An extract from ‘The Fair Frontier’ (Queer Ink, 2018)
By Annie Simati
Translated from the Greek by Erin Maniatopoulou
To this day the scenery remained the same, only with fewer people. Lucy remembers the boats going back and forth between nearby ports, carrying trade and personal goods. The sea graced everybody with plenty of fish and luckily fruit still grew on the hilltops beyond the mountains. Meat was rare and whenever there was any, they’d eat it collectively during the two main festivities in Windmill: the Flower Festival in springtime and the New Year in the middle of winter. Lucy’s favourite celebration was that of summer solstice. It was not as big or spectacular as the other festivals, but at that time people would take to the hills just before sunrise, and cross over to the other side of the lagoon. At its shores rooted dark green toadflax with red berries – sweet and salty at the same time. They’d take Lucy by surprise every time she bit into them. On the day of summer solstice, the berries acquired their strongest taste. The villagers would harvest them then to make marmalade and other condiments or dehydrate them and mix into alcohol to create their New Year’s beverages for winter. After every return home from the lagoon, everyone’s lips and fingers carried the rich red colour of toadflax berries.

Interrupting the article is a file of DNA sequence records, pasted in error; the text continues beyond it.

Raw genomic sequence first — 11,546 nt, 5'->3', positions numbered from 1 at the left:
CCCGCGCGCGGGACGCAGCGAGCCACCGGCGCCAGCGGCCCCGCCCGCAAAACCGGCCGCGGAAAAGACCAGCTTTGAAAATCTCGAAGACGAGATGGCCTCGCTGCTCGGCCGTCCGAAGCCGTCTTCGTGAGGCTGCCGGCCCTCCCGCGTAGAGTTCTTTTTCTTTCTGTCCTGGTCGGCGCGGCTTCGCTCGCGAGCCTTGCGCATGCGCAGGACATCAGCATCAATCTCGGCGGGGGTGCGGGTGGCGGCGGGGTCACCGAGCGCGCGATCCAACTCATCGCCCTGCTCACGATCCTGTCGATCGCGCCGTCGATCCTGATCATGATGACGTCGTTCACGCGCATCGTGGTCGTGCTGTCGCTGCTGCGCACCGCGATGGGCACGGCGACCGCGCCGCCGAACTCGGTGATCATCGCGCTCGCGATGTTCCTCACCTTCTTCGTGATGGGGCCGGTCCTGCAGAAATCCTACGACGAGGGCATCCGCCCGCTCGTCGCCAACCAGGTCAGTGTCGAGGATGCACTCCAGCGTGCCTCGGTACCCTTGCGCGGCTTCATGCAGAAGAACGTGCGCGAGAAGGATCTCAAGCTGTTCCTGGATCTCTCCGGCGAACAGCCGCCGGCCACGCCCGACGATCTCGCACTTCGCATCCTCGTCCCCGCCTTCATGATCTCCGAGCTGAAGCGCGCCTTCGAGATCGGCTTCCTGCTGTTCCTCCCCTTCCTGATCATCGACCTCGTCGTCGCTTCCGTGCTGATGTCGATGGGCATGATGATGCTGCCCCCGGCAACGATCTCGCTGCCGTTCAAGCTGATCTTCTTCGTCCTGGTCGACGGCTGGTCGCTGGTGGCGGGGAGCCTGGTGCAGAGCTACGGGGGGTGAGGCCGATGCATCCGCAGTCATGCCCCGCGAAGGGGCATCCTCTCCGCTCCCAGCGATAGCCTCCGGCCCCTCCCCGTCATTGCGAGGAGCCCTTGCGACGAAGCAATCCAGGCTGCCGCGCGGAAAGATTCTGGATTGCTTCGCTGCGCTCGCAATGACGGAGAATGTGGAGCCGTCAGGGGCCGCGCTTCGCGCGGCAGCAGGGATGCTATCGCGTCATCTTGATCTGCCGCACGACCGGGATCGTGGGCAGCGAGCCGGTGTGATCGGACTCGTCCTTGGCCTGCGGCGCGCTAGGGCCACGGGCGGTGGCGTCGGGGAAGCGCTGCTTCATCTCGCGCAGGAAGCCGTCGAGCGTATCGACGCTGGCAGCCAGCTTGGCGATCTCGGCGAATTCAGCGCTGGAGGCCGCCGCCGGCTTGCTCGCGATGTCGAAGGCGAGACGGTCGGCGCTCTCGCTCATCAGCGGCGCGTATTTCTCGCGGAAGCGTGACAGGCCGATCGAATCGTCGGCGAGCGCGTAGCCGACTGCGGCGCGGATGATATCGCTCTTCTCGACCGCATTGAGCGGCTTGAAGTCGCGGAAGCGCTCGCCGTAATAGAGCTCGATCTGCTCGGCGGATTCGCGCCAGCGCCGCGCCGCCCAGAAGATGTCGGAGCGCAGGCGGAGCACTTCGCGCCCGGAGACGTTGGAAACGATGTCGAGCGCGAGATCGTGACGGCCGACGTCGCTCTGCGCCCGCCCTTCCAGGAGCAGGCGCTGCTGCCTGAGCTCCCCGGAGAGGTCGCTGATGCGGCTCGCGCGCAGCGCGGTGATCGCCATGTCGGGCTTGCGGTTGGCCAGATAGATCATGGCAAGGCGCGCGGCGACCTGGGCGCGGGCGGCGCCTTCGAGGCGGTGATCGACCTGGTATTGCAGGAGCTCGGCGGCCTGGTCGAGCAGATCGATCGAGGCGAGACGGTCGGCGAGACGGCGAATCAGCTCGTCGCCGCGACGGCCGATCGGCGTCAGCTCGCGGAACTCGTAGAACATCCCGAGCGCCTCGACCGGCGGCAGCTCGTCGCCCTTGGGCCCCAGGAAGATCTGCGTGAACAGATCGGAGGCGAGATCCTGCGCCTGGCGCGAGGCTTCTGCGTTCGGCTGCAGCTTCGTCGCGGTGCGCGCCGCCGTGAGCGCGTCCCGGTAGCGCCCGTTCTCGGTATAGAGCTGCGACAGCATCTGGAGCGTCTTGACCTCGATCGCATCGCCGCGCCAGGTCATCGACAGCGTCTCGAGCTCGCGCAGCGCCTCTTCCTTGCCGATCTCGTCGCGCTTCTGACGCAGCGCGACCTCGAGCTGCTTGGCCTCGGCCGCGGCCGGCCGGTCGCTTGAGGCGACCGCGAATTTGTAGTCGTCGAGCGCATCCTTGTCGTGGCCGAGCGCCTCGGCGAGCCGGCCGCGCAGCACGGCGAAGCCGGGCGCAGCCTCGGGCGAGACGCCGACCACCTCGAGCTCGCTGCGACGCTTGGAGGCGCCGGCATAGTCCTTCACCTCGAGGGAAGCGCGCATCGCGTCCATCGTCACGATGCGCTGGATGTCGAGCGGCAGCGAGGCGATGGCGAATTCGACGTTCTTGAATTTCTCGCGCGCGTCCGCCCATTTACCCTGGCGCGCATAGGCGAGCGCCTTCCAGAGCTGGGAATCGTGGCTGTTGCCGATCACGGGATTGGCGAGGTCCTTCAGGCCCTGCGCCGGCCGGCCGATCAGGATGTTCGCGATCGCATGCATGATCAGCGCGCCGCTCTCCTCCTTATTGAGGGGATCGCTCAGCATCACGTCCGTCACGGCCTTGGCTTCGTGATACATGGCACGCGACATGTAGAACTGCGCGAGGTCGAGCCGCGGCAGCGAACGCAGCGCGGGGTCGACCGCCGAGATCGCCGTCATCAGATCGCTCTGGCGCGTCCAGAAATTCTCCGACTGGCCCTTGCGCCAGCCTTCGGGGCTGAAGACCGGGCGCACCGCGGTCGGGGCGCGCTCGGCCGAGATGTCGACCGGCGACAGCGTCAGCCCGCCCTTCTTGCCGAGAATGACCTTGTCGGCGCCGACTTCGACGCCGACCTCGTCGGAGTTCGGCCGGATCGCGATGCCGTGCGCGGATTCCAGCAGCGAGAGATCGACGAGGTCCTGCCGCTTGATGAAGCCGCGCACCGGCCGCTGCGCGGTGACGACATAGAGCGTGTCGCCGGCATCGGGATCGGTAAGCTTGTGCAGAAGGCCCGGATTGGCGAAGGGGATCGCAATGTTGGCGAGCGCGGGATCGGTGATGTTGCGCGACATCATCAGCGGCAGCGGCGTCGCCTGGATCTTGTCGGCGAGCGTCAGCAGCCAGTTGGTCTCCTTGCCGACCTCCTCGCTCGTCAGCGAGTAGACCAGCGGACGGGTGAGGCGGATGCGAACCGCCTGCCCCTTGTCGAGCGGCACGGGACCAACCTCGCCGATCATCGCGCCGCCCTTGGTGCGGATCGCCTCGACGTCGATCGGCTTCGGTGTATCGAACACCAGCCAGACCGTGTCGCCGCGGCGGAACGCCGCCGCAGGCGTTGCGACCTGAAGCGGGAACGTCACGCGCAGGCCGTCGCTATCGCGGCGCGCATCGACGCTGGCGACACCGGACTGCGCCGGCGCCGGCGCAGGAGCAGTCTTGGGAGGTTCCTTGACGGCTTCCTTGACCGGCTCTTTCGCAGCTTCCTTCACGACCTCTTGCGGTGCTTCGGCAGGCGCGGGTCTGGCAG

She loved following her mother and other women around during their long walks around Windmill. As the weather was getting cooler cancelling out the intense humidity, they’d gather at the rocks to collect shellfish and seaweed for their family dinners. During those walks the village women talked to each other about all sorts of things, from personal to communal matters. Without knowing it, Lucy was uncovering the meaning of politics, witnessing in action the ways of communal problem solving. She was also absorbing the secrets of those unspoken hierarchies underpinning their existence even in that tiny village. Above all, she was learning about the necessity for change and the struggle needed to alter something in the lives of people who are so deeply connected with their fates.
So intrinsic were the values of gender and race to the lives of those women and men that they had grown to regard them as eternal truths of nature, without ever having to question the origins of the tales they called tradition. Lucy had struggled to understand the tendency of people to accept their lived injustices as inevitable. This is the way things are, the way things have always been, or at least so were they told, whenever someone began to wonder how things could be different. And yet from time to time there would be a woman or two who would allow themselves the freedom to imagine; different structures for life, newfound emotions. But once they’d get back to their floating households and close the doors behind them, imagination dissipated into the ordinary and normality prevailed again.